Understanding and Seeking Ways to Improve the Capability of Models in Simulating a Key Climate Pattern of the Northern Hemisphere


The warm Arctic–cold Eurasia (WACE) climate pattern is the main feature of winter temperature in the Northern Hemisphere in the last 20 years. Extreme cold events related to this pattern have occurred frequently in the Northern Hemisphere, causing large numbers of human casualties and considerable economic losses. The ability of climate models to simulate WACE directly affects the skill in simulating the winter temperature. Past studies have shown that previous generations of climate models were poor at simulating the midlatitude atmospheric response to sea ice, resulting in them simulating a weaker than observed WACE. However, it is unclear whether the situation has improved for the current generation of state-of-the-art climate models (i.e., models participating in phase 6 of the Coupled Model Intercomparison Project, or CMIP6).
Scientists from the Institute of Atmospheric Physics (Chinese Academy of Sciences), the China Meteorological Administration, and Nanjing University of Information Science and Technology, evaluated the ability of CMIP6 models to simulate WACE and suggested the key factors influencing the differences in simulation capability. The findings have recently been published in Advances in Atmospheric Sciences.
Results showed that the CMIP6 multi-model ensemble mean was better able to simulate WACE, but that there were still large gaps among individual models. Models with good ability in simulating the climatic states and extremes of Eurasian winter temperatures also showed more skill in simulating WACE.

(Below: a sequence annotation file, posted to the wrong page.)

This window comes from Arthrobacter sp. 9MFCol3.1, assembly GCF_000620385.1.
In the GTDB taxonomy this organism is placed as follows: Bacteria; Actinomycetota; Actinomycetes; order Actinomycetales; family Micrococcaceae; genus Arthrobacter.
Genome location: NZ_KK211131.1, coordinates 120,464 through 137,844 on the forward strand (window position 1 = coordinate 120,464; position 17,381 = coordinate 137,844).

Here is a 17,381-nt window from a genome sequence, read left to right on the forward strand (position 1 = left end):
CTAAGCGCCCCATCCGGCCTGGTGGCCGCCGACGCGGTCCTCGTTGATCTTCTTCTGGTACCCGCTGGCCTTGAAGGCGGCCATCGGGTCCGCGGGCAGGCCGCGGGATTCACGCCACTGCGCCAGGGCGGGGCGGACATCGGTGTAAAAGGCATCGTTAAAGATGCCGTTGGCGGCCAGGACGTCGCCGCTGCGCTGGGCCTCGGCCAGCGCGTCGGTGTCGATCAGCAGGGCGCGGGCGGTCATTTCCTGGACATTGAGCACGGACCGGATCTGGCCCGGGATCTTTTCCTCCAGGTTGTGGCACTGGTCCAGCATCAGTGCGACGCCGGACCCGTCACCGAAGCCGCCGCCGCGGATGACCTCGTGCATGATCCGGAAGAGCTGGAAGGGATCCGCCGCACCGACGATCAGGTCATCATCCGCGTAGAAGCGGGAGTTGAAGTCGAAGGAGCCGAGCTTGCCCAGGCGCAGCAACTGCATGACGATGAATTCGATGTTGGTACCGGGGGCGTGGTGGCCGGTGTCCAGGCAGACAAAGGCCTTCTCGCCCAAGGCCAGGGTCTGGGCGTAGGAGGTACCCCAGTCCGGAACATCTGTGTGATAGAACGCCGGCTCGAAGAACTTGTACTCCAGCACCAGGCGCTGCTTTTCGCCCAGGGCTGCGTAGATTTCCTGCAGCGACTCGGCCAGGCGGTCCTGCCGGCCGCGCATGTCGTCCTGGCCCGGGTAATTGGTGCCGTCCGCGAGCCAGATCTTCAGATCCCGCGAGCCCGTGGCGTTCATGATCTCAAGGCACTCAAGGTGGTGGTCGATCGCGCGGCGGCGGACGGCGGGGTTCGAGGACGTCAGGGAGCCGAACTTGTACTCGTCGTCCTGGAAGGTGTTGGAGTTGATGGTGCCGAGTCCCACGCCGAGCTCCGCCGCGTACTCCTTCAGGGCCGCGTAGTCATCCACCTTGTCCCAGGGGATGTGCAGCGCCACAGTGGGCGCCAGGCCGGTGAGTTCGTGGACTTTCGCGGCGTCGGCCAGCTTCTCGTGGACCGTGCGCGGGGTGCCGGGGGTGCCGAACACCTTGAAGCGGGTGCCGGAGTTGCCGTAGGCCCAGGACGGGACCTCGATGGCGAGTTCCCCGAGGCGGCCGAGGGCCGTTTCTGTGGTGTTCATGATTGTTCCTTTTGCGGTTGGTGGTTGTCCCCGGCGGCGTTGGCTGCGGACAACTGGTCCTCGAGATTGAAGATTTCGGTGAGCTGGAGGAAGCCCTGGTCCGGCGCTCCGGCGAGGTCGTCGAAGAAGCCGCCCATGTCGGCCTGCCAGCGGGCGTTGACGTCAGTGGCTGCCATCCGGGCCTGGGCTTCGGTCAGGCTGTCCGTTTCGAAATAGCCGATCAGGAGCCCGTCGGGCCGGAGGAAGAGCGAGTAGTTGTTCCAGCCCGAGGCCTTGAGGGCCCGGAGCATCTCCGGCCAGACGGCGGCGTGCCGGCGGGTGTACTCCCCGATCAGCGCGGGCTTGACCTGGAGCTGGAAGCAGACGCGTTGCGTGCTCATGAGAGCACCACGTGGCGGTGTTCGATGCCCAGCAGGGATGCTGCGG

"The difference in the simulation of extremes was mainly reflected in the ability to simulate the warming anomalies in the Barents Sea–Kara Sea (BKS) region," explains one of the authors of the paper, ZHAO Liang. 
Further analysis showed that the models' simulations of BKS warming anomalies were related to their reflection of the location and persistence of the Ural blocking (a large-scale anticyclone that occurs in the Ural Mountains region), which transmits heat northwards to the BKS, thereby warming the Arctic, strengthening the downstream westerly trough, and cooling central Eurasia. Therefore, the simulation of the Ural blocking is the key to improving the capability of climate models in simulating WACE.
Citation: Zhao, L., and Coauthors, 2023: The warm Arctic–cold Eurasia pattern and its key region in winter in CMIP6 model simulations. Adv. Atmos. Sci., https://doi.org/10.1007/s00376-022-2201-4 
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